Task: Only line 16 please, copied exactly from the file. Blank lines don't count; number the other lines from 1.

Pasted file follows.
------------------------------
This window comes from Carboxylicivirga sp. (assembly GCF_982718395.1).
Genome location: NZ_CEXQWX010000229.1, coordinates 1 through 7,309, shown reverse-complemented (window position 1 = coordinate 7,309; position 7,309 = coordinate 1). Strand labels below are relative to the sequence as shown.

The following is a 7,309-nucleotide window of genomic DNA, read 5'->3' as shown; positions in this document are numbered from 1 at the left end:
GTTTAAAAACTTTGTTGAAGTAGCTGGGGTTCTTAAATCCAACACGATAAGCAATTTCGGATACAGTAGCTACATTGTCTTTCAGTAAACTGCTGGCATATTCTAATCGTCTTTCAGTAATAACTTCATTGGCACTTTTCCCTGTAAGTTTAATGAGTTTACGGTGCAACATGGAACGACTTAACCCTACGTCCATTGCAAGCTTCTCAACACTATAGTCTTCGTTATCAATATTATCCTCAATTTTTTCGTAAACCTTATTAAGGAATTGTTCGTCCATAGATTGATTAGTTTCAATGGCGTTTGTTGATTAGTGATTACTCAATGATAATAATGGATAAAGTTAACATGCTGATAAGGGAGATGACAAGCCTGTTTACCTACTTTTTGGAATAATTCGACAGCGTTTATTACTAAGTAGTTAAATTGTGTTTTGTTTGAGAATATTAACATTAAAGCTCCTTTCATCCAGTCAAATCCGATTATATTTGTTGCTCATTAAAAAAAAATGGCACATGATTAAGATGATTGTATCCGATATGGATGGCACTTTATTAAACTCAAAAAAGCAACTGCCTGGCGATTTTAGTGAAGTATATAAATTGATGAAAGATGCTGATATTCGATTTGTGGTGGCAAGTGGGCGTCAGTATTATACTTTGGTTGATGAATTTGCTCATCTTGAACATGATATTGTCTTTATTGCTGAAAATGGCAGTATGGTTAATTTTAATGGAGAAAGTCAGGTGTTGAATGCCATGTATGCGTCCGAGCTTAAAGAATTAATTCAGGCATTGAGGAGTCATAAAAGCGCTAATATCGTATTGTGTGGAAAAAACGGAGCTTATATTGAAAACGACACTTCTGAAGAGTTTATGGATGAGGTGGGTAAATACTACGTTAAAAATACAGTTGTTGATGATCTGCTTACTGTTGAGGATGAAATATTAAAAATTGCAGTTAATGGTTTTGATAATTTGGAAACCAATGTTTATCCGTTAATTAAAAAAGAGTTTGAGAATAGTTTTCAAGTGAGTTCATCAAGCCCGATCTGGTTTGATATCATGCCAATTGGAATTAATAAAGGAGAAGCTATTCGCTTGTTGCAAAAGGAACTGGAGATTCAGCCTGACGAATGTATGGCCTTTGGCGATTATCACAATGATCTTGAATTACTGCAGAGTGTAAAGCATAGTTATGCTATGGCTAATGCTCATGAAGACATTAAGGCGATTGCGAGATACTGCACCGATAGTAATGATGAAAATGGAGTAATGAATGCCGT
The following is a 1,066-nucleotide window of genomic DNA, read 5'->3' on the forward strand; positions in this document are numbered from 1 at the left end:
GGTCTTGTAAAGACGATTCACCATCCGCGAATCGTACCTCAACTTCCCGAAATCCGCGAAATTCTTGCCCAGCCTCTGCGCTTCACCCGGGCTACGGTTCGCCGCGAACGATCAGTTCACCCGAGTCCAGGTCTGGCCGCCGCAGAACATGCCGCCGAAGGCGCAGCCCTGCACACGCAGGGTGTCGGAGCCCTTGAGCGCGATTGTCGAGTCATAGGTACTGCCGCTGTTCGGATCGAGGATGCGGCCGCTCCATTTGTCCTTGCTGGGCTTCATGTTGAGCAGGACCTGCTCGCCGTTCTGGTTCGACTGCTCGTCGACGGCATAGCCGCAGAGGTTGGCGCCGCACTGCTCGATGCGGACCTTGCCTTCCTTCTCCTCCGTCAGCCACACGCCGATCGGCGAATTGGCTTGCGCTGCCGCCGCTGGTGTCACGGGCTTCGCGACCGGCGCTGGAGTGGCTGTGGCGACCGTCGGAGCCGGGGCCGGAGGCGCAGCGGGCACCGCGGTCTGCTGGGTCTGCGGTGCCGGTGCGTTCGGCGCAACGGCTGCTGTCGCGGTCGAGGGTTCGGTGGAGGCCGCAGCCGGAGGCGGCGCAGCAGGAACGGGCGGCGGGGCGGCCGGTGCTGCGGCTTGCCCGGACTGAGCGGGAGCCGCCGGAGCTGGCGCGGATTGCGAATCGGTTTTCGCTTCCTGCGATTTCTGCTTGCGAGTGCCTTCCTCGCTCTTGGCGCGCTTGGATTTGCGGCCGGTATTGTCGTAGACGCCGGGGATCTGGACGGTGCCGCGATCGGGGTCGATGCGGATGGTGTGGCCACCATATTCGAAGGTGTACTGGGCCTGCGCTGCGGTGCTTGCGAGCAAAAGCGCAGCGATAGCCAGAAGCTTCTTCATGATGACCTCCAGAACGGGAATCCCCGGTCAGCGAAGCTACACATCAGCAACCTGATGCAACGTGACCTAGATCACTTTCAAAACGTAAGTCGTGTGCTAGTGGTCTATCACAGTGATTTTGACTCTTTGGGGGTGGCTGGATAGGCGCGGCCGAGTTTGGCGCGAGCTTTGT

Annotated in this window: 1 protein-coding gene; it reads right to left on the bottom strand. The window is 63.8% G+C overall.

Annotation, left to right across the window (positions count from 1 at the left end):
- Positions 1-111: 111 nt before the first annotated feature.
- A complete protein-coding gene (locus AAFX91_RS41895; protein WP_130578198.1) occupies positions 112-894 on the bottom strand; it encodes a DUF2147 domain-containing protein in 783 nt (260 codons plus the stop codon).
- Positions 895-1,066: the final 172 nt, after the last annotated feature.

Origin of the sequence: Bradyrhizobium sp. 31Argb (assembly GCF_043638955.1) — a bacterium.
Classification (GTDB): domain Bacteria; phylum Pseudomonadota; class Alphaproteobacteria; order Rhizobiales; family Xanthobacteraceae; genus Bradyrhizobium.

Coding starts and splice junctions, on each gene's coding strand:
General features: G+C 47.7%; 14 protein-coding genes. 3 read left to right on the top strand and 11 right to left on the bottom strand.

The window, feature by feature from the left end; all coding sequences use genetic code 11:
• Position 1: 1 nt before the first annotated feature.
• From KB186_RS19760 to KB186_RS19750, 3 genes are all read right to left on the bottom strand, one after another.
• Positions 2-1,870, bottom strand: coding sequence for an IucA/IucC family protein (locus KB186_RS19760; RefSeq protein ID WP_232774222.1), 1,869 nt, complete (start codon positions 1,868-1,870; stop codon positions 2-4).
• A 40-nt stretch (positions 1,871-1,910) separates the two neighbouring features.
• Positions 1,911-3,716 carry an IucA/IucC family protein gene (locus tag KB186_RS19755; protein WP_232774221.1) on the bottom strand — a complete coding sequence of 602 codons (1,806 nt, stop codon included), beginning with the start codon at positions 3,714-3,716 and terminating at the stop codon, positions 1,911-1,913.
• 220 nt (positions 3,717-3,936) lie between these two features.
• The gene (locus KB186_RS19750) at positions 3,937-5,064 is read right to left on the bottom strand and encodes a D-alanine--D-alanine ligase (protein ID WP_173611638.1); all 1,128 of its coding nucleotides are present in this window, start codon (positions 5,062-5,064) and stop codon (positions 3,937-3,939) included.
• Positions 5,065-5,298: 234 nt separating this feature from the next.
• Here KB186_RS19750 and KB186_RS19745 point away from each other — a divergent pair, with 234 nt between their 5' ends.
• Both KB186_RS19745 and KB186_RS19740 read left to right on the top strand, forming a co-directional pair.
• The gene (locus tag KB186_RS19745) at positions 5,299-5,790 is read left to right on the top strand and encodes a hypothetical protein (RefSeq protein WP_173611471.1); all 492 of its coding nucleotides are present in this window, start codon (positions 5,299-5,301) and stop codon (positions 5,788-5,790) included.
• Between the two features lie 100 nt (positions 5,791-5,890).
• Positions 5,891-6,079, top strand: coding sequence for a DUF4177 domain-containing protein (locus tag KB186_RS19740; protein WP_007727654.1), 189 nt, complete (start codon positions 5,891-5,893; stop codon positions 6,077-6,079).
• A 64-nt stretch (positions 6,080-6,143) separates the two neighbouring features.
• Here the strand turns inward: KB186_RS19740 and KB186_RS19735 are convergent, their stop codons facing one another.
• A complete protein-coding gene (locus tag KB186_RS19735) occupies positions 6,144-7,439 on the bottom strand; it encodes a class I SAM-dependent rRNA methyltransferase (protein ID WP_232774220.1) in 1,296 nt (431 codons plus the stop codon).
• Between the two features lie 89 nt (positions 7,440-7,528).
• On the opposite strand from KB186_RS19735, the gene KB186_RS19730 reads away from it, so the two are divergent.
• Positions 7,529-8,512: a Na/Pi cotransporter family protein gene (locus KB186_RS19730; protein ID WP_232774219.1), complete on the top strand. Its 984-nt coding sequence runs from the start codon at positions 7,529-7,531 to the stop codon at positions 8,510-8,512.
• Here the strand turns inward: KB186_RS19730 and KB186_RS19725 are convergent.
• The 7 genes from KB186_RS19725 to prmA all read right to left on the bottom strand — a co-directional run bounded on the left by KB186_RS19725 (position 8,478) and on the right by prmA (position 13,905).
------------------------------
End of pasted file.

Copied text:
The window, feature by feature from the left end; all coding sequences use genetic code 11: